Quit painting "corporate" America as the evil and "government" as the good slayer of dragons; they're a two-headed beast, often times the two are indistinguishable. It is government law, after all, that makes the corporation a limited-liability organization. Where men go to jail for, corporations may only get a fine, if that. It's not that corporations are a corrupting influence on good and righteous government, it's that there is no such thing as good and righteous government anymore than communism is a realistic political system. Both "enlightened democracy" and "communism" fail because they simply don't work in practice. It's just part of our social mythos to pretend that one is more feasible than the other. People bitching about corporations using massive amounts of money to "bend" government to its will like to put all the blame on corporations and none on government for ideological reasons, but corporate cash isn't like some magical force. There's a reason it's working, and it's because both groups are pigs. It takes the exact kind of faith in "god" to have faith in "government. (or, corporations, but nobody has faith in those)." Corporations will use government, and government will use corporations for its own ends. A corporation alone, at least, can be avoided in some way without threat of jail/fine (except in the cases of insurance in certain areas, where the government wants you to purchase them to help their insurance lobbyists out, thank Obama for the newest implementation of this).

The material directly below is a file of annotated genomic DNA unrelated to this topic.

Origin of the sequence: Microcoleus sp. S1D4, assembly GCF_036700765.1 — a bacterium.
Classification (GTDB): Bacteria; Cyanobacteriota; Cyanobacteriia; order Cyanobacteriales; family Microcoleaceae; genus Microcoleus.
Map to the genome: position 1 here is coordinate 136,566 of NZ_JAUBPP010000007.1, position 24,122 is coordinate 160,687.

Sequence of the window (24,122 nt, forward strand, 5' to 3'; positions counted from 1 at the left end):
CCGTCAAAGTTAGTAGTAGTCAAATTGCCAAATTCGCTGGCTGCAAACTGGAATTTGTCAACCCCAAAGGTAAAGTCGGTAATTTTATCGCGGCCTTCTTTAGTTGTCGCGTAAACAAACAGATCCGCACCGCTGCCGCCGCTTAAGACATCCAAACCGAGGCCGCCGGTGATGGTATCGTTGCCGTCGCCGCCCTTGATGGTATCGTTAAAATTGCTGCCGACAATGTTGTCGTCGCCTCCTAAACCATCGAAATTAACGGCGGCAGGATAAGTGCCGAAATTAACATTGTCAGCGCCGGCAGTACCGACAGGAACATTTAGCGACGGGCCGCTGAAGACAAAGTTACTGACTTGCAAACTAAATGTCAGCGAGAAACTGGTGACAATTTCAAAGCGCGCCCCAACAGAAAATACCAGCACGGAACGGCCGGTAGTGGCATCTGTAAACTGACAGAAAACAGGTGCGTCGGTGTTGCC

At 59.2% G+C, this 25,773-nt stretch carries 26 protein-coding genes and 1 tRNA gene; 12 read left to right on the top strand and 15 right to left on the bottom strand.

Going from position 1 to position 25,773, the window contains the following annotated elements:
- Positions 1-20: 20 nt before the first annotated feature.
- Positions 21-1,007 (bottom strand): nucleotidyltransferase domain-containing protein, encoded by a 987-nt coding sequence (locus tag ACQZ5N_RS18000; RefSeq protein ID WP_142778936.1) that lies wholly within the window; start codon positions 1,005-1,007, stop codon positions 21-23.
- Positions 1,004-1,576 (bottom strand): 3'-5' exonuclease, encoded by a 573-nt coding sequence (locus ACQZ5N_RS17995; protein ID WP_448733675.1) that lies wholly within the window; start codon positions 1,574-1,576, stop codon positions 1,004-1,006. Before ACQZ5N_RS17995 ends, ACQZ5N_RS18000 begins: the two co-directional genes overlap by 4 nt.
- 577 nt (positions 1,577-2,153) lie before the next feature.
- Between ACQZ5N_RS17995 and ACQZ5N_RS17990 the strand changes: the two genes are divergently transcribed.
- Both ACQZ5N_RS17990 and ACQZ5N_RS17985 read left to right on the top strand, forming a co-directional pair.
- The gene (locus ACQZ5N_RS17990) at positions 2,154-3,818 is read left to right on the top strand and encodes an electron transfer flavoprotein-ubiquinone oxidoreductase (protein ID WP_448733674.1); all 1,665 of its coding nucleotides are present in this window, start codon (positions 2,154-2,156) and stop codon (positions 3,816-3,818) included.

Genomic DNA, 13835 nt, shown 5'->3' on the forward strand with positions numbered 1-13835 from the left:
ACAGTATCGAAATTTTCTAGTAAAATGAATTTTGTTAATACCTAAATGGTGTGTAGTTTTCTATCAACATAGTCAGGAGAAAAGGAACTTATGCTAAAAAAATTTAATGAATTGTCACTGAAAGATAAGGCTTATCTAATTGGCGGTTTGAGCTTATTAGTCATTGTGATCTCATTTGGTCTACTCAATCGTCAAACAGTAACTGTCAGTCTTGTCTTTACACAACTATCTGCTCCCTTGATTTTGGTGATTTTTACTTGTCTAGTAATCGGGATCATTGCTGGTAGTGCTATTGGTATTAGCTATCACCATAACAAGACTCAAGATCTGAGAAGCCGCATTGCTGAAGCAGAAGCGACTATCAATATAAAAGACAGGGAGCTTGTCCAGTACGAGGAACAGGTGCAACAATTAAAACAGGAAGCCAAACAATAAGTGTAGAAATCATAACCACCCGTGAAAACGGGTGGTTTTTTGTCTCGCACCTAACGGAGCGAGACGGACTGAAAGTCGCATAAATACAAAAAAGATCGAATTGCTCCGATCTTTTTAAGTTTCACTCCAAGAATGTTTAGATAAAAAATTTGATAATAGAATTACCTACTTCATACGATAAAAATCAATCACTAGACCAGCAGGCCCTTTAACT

And I'm not sure what the hell your complaint is even supposed to be. Corporations are offering TV show content over the internet...? That's your idea of oppression, is the presence of that content? I don't think the smaller ISPs or dialup ISPs were really adding great innovations to the internet, either, unless you want to somehow glorify AOL during its heyday, or services like Prodigy that offered rather lame games and cheesy news portals. Maybe you should re-state your complaint, because I'm at a loss how merely offering TV is subjugating the masses. I'm not sure if government controlling the internet is anymore of a solution to whatever the problem is supposed to be, considering corporations can't and don't jail or censor the way the government does (e.g., how governments respond to wikileaks).